As opposed to being any singular attraction, the Plitvice Waterfalls (pronounced "PLIT-vits-uh") are really a large network of karstic lakes and waterfalls. Just imagine walking besides and even right over lakes full of fish while displaying a color and clarity that rivals China's Jiuzhaigou.
It's not all that unfamiliar to see a sequence that goes like waterfalls-lake-waterfalls-lake, etc. etc. It's probably one of the more memorable waterfall attractions in the world as Julie and I were pleasantly surprised at how large some of these waterfalls turned out to be once we finally saw them in person.
Apparently, these waterfalls were tourist attractions even since the late 19th century. We learned this from a plaque alongside the Galvanovac Lake (one of the many lakes here) that stated that Plitvice was named after a world famous Croatian opera singer at the time. So, this is hardly a new attraction though it seems to only be coming into its own as a world class tourist attraction recently.
5. ANGEL FALLS (SALTO ÁNGEL) [Canaima, Venezuela]
Angel Falls, the tallest waterfall in the world, drops nearly a kilometer (about 979m total drop with 807m freefall) from a table-top mountain (tepuy or tepui in the indigenous Pemón language).
Of all the famous waterfalls that Julie and I have been to, this one seemed to invoke a sense of mystery and adventure. This was probably due to the fact that its remote location meant we needed to endure long transits plus a pretty strenuous and muggy hike to the overlook pictured at the top of this page. On top of that, the elusive falls was frequently shrouded in clouds. Only Mother Nature revealed this gem on her terms and we were relegated to hope she would be kind to us on the limited amount of time we were there. Plus, we had heard about legends regarding its discovery by the Western world, and we were intrigued by the lost world atop the falls where I'm certain not many people have been.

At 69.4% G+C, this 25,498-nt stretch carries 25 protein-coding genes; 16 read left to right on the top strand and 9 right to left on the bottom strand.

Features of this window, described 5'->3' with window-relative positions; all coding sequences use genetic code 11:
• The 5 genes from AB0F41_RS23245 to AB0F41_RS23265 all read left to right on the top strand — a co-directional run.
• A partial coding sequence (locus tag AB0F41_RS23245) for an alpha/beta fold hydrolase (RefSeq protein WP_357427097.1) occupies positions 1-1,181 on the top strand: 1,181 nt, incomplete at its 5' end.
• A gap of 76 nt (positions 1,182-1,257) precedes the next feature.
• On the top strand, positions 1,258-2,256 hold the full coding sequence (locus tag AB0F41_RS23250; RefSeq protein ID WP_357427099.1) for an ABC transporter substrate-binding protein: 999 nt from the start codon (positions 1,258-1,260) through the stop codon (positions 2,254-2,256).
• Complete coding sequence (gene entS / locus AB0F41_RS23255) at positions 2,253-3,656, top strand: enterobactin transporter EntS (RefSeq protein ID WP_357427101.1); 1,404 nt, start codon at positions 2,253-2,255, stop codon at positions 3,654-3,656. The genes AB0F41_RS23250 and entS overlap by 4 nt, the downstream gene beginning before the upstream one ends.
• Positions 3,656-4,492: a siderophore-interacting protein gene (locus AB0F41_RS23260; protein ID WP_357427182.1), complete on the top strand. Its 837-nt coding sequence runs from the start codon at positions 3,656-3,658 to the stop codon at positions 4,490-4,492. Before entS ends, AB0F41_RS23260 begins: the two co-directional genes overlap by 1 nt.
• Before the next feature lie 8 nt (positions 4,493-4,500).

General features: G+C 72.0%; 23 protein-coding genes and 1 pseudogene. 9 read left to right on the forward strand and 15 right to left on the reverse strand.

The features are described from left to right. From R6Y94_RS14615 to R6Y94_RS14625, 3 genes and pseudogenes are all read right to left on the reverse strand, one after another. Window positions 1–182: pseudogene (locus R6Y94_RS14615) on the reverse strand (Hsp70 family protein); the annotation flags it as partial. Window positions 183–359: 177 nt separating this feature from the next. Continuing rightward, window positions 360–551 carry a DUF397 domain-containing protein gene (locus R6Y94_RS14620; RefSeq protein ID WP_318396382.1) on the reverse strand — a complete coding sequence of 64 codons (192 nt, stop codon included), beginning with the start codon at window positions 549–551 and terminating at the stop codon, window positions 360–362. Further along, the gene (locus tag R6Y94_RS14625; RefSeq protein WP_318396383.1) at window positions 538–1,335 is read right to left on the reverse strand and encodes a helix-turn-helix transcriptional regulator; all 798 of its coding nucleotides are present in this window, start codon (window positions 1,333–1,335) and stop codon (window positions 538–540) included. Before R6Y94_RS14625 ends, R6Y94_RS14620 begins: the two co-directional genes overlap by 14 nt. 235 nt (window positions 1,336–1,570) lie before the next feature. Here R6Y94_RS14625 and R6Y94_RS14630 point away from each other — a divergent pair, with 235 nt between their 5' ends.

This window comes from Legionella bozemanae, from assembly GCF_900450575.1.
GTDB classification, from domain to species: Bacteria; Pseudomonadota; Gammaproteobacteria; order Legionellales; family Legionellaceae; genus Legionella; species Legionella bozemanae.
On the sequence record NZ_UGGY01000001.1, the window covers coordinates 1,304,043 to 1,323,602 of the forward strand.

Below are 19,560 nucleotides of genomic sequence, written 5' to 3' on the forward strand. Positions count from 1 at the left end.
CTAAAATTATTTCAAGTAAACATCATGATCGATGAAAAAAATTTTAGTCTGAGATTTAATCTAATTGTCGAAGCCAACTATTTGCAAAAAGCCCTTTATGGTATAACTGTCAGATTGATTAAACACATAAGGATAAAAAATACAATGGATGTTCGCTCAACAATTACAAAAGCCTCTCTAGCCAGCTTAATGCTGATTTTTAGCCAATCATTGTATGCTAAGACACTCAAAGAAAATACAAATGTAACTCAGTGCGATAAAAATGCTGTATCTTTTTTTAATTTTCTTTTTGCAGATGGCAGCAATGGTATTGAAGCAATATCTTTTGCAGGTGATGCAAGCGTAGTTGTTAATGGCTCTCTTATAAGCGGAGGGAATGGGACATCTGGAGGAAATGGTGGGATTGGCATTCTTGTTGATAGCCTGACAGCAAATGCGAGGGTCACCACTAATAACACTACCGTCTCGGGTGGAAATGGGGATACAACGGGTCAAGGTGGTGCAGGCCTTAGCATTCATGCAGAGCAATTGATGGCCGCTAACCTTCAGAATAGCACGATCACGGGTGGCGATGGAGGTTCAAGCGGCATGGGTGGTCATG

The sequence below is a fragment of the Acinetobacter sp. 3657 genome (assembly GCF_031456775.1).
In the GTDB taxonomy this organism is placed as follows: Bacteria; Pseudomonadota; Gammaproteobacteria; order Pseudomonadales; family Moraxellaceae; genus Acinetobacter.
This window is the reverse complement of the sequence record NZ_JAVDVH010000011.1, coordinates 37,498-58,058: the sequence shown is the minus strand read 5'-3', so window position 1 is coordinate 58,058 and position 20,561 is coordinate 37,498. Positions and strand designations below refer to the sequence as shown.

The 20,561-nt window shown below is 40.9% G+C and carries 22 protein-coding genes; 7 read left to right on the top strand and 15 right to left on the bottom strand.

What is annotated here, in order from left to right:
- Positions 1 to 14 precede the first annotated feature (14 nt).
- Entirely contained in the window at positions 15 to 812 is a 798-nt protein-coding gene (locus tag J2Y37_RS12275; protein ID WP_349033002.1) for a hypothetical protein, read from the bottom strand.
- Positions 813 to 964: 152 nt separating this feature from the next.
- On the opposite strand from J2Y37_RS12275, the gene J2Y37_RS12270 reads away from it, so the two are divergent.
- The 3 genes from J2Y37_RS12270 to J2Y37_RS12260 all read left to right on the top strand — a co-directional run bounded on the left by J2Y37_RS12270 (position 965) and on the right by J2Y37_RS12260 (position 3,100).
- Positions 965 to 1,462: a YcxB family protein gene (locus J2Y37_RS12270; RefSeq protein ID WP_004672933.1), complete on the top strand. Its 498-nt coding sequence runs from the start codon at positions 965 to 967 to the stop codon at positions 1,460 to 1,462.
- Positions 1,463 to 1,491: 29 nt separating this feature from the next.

6. YOSEMITE FALLS [California, USA]
Along with Half Dome, Yosemite Falls is the iconic symbol of the grandeur and beauty of Yosemite National Park. We think the falls is practically synonymous with the incomparable Yosemite Valley, and for something this grand and beautiful, we had to put the falls in both our Top 10 Waterfalls of the USA List and our Top 10 Waterfalls of the World List.
I had read that the falls was featured on early drawings made by Thomas Ayres, which then found their way into print. Consequently, that popularized and attracted tourists from across the country in the latter half of the 19th century.
Thus, I have to believe that the historical significance of the falls was such that it could very well have sparked the chain of events that ultimately led to the conservation movement and the eventual protection of lands that would eventually be known as National Parks.
7. KAIETEUR FALLS [Potaro River, Guyana]
Kaieteur Falls was one of those waterfalls that we bent over backwards to see - and we were sure glad that we did! It was perhaps Guyana's greatest scenic wonder in our minds as it was where the Potaro River was said to drop some 221m with a width of nearly 100m (though rainy-season dimensions of 741ft high and 370ft wide were often quoted). Indeed, this waterfall sported world class dimensions, but perhaps even more impressive was the fact that the waterfall was in an area that was probably as undeveloped and as pristine as we could recall.